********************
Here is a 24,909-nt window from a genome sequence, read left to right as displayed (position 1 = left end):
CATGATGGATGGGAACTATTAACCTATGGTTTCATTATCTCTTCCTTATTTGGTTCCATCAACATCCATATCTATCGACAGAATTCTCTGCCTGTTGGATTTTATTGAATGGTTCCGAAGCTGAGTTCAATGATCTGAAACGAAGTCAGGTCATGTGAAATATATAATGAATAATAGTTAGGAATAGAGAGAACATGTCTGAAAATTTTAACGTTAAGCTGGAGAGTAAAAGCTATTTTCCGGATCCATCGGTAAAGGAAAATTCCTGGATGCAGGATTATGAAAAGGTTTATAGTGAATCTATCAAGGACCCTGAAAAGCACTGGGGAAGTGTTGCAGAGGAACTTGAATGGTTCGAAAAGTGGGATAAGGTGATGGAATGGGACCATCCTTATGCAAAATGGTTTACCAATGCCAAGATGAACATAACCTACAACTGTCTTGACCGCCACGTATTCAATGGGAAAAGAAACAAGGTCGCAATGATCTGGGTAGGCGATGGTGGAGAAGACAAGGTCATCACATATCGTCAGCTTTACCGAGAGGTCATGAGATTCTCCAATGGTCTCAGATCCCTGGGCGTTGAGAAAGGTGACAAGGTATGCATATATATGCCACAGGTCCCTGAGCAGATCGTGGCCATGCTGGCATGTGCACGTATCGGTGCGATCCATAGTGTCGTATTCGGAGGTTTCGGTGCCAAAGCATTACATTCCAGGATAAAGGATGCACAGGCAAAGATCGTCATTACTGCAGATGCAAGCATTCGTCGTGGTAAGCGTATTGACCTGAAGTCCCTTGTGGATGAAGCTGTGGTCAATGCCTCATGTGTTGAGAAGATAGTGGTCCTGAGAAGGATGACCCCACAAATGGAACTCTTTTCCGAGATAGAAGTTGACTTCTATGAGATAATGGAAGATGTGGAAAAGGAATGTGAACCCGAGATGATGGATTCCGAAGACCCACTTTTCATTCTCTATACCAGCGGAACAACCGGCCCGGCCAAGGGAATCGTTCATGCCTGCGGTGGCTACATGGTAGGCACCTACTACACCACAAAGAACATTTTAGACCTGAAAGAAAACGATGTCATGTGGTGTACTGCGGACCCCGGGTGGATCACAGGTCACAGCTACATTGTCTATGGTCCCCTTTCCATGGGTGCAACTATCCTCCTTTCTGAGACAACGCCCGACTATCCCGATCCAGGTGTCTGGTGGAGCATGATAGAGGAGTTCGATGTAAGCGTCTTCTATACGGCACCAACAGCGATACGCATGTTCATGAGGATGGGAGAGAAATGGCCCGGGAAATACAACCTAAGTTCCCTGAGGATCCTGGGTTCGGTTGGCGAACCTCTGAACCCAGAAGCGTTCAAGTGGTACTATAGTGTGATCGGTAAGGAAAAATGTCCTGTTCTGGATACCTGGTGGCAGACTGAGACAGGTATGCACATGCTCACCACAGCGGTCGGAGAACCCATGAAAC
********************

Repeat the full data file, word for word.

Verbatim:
Here is a 24,909-nt window from a genome sequence, read left to right as displayed (position 1 = left end):
CATGATGGATGGGAACTATTAACCTATGGTTTCATTATCTCTTCCTTATTTGGTTCCATCAACATCCATATCTATCGACAGAATTCTCTGCCTGTTGGATTTTATTGAATGGTTCCGAAGCTGAGTTCAATGATCTGAAACGAAGTCAGGTCATGTGAAATATATAATGAATAATAGTTAGGAATAGAGAGAACATGTCTGAAAATTTTAACGTTAAGCTGGAGAGTAAAAGCTATTTTCCGGATCCATCGGTAAAGGAAAATTCCTGGATGCAGGATTATGAAAAGGTTTATAGTGAATCTATCAAGGACCCTGAAAAGCACTGGGGAAGTGTTGCAGAGGAACTTGAATGGTTCGAAAAGTGGGATAAGGTGATGGAATGGGACCATCCTTATGCAAAATGGTTTACCAATGCCAAGATGAACATAACCTACAACTGTCTTGACCGCCACGTATTCAATGGGAAAAGAAACAAGGTCGCAATGATCTGGGTAGGCGATGGTGGAGAAGACAAGGTCATCACATATCGTCAGCTTTACCGAGAGGTCATGAGATTCTCCAATGGTCTCAGATCCCTGGGCGTTGAGAAAGGTGACAAGGTATGCATATATATGCCACAGGTCCCTGAGCAGATCGTGGCCATGCTGGCATGTGCACGTATCGGTGCGATCCATAGTGTCGTATTCGGAGGTTTCGGTGCCAAAGCATTACATTCCAGGATAAAGGATGCACAGGCAAAGATCGTCATTACTGCAGATGCAAGCATTCGTCGTGGTAAGCGTATTGACCTGAAGTCCCTTGTGGATGAAGCTGTGGTCAATGCCTCATGTGTTGAGAAGATAGTGGTCCTGAGAAGGATGACCCCACAAATGGAACTCTTTTCCGAGATAGAAGTTGACTTCTATGAGATAATGGAAGATGTGGAAAAGGAATGTGAACCCGAGATGATGGATTCCGAAGACCCACTTTTCATTCTCTATACCAGCGGAACAACCGGCCCGGCCAAGGGAATCGTTCATGCCTGCGGTGGCTACATGGTAGGCACCTACTACACCACAAAGAACATTTTAGACCTGAAAGAAAACGATGTCATGTGGTGTACTGCGGACCCCGGGTGGATCACAGGTCACAGCTACATTGTCTATGGTCCCCTTTCCATGGGTGCAACTATCCTCCTTTCTGAGACAACGCCCGACTATCCCGATCCAGGTGTCTGGTGGAGCATGATAGAGGAGTTCGATGTAAGCGTCTTCTATACGGCACCAACAGCGATACGCATGTTCATGAGGATGGGAGAGAAATGGCCCGGGAAATACAACCTAAGTTCCCTGAGGATCCTGGGTTCGGTTGGCGAACCTCTGAACCCAGAAGCGTTCAAGTGGTACTATAGTGTGATCGGTAAGGAAAAATGTCCTGTTCTGGATACCTGGTGGCAGACTGAGACAGGTATGCACATGCTCACCACAGCGGTCGGAGAACCCATGAAAC